One parent, whose son’s size and tastes matched my son’s, admitted her messages of balanced eating missed the mark time and again. Her son understood that fresh fruit was better than a bag of chips, but his version of balance was snacking on cherries while dipping every second one in Nutella. When I asked what her pediatrican thought, she confessed, “I stopped taking my kids to the pediatrican after he told me they were fat. He told me right in front of my daughter (who was 10 at the time) and she refused to go back!” This made me wonder about some doctors’ bedside manner but also if maybe some parents didn’t notice or admit their child was at an unhealthy weight. Add the sobering childhood obesity statistics to the mix, and how’s a parent of a ravenous eater supposed to cope?
Children obviously come in different shapes and sizes and grow at different rates, but generally changes in height and weight follow a regular pattern as they grow. I realized helping Anthony tame his appetite was going to take time and lots of patience, especially since research shows that the longer a child remains overweight, the chances are that he or she will carry this weight into adulthood.
Back at our house, the hours after supper were a combination of winding down and winding up. A bedtime snack was always followed by reading together, or him playing while I wrote in my journal. Once, I asked if he wanted me to write something in my journal for him. He rolled his eyes upward as he reflected. “Yeah sure, write that I’m hungry.” Although I laughed aloud, he was serious.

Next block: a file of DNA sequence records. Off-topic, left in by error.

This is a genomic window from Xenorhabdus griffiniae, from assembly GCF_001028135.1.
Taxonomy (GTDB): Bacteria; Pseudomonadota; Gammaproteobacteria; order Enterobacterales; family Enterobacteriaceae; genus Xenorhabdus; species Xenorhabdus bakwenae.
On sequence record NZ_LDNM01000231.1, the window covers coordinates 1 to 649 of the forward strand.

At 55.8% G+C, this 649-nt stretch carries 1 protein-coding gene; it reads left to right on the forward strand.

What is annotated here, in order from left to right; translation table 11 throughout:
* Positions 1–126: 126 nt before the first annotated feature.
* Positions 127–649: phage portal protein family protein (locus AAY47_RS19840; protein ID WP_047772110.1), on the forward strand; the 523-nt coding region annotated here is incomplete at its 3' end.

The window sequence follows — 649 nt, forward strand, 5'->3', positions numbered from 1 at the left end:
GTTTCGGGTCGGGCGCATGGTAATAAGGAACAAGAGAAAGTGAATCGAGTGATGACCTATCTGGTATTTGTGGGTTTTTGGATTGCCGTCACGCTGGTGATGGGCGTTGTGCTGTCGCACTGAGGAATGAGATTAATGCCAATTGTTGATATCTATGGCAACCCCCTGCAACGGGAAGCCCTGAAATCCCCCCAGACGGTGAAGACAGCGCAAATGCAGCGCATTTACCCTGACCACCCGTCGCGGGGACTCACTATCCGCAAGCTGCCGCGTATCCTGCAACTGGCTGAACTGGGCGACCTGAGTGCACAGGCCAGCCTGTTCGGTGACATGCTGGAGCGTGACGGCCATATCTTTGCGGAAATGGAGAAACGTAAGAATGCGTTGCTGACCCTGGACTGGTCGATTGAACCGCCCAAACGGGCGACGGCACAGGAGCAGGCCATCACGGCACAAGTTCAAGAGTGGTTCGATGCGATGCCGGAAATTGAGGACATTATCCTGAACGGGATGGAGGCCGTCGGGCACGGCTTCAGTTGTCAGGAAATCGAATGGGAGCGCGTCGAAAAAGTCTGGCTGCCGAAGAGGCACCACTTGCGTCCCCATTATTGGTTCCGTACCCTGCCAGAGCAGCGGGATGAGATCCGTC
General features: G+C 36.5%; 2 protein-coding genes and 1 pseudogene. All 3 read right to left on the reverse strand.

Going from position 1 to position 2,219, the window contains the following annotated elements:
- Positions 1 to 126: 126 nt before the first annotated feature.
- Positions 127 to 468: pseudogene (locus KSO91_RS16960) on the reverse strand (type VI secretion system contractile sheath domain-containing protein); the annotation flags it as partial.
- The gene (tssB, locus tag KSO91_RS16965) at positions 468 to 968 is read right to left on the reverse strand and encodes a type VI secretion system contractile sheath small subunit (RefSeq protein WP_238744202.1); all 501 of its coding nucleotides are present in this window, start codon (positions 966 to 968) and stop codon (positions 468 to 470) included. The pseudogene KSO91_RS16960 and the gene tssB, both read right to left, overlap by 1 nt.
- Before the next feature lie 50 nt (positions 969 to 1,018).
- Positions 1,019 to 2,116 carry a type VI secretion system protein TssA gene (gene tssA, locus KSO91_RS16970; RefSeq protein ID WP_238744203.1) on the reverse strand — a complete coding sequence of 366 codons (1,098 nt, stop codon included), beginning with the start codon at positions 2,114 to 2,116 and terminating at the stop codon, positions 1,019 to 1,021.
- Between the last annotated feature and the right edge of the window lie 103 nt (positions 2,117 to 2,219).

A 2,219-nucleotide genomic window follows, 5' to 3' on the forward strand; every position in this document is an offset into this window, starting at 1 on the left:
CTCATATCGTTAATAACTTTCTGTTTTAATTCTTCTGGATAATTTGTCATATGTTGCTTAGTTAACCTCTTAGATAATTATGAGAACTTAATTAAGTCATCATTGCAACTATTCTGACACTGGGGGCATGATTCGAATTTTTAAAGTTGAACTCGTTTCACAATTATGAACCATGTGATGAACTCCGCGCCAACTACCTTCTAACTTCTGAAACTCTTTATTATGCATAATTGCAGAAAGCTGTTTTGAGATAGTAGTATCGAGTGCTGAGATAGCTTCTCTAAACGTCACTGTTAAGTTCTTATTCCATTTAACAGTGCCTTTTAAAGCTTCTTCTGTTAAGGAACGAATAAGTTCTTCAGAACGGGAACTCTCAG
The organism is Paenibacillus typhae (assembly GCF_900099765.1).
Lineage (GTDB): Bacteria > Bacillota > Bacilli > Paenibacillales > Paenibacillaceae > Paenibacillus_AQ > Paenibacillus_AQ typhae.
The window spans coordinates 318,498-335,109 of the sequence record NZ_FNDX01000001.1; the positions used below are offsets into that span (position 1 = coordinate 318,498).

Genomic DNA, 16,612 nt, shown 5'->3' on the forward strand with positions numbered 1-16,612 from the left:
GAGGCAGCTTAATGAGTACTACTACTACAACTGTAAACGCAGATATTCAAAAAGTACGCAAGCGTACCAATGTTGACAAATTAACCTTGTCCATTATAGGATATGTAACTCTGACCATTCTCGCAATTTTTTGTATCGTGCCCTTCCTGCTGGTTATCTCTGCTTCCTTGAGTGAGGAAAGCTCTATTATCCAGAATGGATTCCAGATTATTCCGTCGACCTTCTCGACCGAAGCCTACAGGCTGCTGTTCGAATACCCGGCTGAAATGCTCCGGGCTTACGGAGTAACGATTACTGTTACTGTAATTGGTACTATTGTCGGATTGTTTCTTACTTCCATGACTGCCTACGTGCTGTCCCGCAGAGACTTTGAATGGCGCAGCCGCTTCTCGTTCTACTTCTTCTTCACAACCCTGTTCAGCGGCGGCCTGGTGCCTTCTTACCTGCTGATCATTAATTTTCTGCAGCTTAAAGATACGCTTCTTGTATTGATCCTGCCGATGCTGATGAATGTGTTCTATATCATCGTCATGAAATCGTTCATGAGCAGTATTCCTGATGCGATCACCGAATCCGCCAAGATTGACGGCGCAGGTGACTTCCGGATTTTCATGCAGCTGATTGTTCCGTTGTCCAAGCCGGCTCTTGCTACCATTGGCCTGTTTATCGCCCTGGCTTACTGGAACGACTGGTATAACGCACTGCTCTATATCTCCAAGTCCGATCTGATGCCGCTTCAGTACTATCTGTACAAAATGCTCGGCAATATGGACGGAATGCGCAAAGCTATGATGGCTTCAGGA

His passion for food wasn’t limited to what he put in his mouth, it spilled over into his descriptions, so a simple query of “What do you want for breakfast?” was met with “Two eggs sunny side up, yolks that dunk like quicksand and a glass of orange burst juice… please?” I can’t recall how many times I’ve been declared the world’s best mom at the kitchen table.
Food and weight gain were a recurring struggle up until he went to high school. His passion for all things edible didn’t change, but by 14 he had shot up to a robust height just shy of six feet. I still fathom at his size since he’s the product of average-sized parents. In some ways, it’s a consolation for all the worry and fighting that centered around eating, but more importantly, I know that my watchfulness has paid off. Now, he’s more aware and concerned of the fuel he puts in his body and the eating choices he makes.
When I mention maybe turning his passion into a profession by becoming a gourmet chef, he replies, “I’d rather be a food taster, that way, I’d get paid to eat.”
Montreal-based writer Voula Plagakis honed her cooking skills while raising her ravenous eater whose favourite lines are ‘I’m still hungry’ and ‘I’m feeling a tad peckish’.
Originally published in ParentsCanada magazine, November/December 2011.